Tales from the Trail

Bachmann steps aside, avoids House Republican-Tea Party tussle

There will be no showdown at the GOP corral. (For now anyway).

Congresswoman Michele Bachmann, a Tea Party potentate, decided to step out of the ring . And so evaporated the potential for a high-profile internal duel for House Republican Conference chair, the fourth highest position.

Bachmann in July started the Tea Party Caucus as the conservative movement was gaining momentum ahead of the November elections. Republicans seized control of the House of Representatives in those midterms which also brought wins to Tea Party candidates who will want to flex their muscles in the new Congress. USA-ELECTIONS/

But Bachmann’s decision has staved off what could have been high-level drama when Republicans pick their leaders next week.

(We don’t know yet whether there was any behind-the-scenes gentlepersons agreement as is often the case on Capitol Hill, or whether it was simply a realistic look at her prospects for winning).

In her statement last night, Bachmann said ”Jeb Hensarling  has my enthusiastic support” because the Texas congressman had demonstrated a commitment to limited government, reduced spending, and lower taxes — all positions promoted by the Tea Party movement.

Bachmann says her “high-profile” congressional race targeted by top Democrats

Second-term Congresswoman Michele Bachmann, who started the “Tea Party Caucus” in the House of Representatives this summer, says her “high-profile” congressional race is being targeted by some very high-profile Democrats ahead of  the Nov. 2 election.

House Speaker Nancy Pelosi has set her sights on ousting her from the congressional seat,  Bachmann said. The outspoken Republican is a social conservative and is known for her strong Christian faith.  

“I’ve been one of Speaker Pelosi’s top targets to defeat this fall,” Bachmann said on NBC’s “Today” show. ”President (Bill) Clinton came in, he was campaigning against me. In a couple of weeks Speaker Pelosi will be in Minnesota as will President Obama. Mine is a very high-profile race, and she’s trying to do everything she can to defeat me.”

Castle vs. O’Donnell

USA-ELECTION/The fate of another Republican lawmaker lies in the balance Tuesday in tiny Delaware, where the insurgent Tea Party movement is hoping to pull off another big primary  upset.

This time the target is Michael Castle, a nine-term Congressman who is pursuing the  Republican Senate nomination. The GOP establishment is behind Castle, a former governor and popular moderate (and said to be a direct descendant of  Benjamin Franklin) in a race Delawareonline.com reports  “hinges on character.”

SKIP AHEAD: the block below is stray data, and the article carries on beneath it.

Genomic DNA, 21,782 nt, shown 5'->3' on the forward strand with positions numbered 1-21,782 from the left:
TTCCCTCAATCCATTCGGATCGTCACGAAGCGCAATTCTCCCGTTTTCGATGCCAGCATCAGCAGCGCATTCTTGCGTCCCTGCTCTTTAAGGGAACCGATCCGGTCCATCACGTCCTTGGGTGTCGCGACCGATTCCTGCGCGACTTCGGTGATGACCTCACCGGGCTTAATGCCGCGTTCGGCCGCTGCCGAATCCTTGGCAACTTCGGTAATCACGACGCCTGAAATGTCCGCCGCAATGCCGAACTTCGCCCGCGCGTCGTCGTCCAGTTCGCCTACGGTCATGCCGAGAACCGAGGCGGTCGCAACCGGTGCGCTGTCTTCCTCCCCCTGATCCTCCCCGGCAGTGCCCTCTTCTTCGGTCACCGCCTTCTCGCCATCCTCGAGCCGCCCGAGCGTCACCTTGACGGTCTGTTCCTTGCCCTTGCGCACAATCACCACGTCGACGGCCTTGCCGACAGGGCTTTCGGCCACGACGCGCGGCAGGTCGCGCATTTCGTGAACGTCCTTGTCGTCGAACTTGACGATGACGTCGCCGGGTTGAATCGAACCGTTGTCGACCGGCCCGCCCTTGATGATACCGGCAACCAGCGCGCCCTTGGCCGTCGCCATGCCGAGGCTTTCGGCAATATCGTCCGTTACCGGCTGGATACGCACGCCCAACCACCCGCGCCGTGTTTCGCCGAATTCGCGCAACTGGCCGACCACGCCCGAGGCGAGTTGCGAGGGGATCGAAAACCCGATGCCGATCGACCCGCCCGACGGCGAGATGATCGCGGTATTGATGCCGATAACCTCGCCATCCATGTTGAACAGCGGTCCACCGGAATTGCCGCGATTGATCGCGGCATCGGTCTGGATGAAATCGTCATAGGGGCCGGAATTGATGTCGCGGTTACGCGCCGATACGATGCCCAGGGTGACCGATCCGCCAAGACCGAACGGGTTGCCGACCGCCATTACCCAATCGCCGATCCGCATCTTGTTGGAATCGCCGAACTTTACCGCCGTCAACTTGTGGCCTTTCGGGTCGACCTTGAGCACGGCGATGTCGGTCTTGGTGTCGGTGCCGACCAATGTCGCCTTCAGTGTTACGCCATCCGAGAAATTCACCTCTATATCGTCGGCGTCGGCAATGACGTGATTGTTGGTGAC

Challenger Christine O’Donnell, a marketing consultant and little-known conservative, hadn’t been considered much of a threat — until she picked up support from the Tea Party Express and endorsements from Tea Party favorites former Alaska governor  Sarah Palin and Rep. Michele Bachmann of Minnesota.

Republicans create caucus ‘to listen’ to Tea Party

There are scores of U.S. congressional caucuses that focus on specific issues — including ones to combat hunger and cancer, advance the arts, protect the environment and promote the rights of black, Asian, Hispanic and other Americans.

The conservative Tea Party movement scored a milestone on Wednesday in its drive to be heard in Washington when two dozen Republican members of the House of Representatives held the first meeting of the new Tea Party Congressional Caucus. USA-HEALTHCARE/

“We decided to form a Tea Party Caucus for one very important purpose, to listen to the concerns of the Tea Party,” Representative Michele Bachmann, chief organizer, told a Capitol Hill news conference afterward.

Tea Partiers converge on Washington to kill the (healthcare) bill

USA-HEALTHCARE/PELOSI

The rally began with an unaccompanied rendition of “The Star Spangled Banner,” sung to an oversized American flag hoisted aloft by a middle-aged man dressed like Captain America.

But the Marvel Comics super-hero impersonator was one of the few fringe elements on display, when about 200 Tea Party members gathered in a small grassy park in the shadow of the Capitol Dome with Washington-based organizers from conservative special-interest groups, House Republicans and, inevitably, the news media.

They had come from as far away as Texas, Michigan and Georgia for a “Kill the Bill!” rally meant to launch an 11th hour grass-roots lobbying effort to stop House Speaker Nancy Pelosi and the Democrats from achieving victory for the Obama healthcare plan.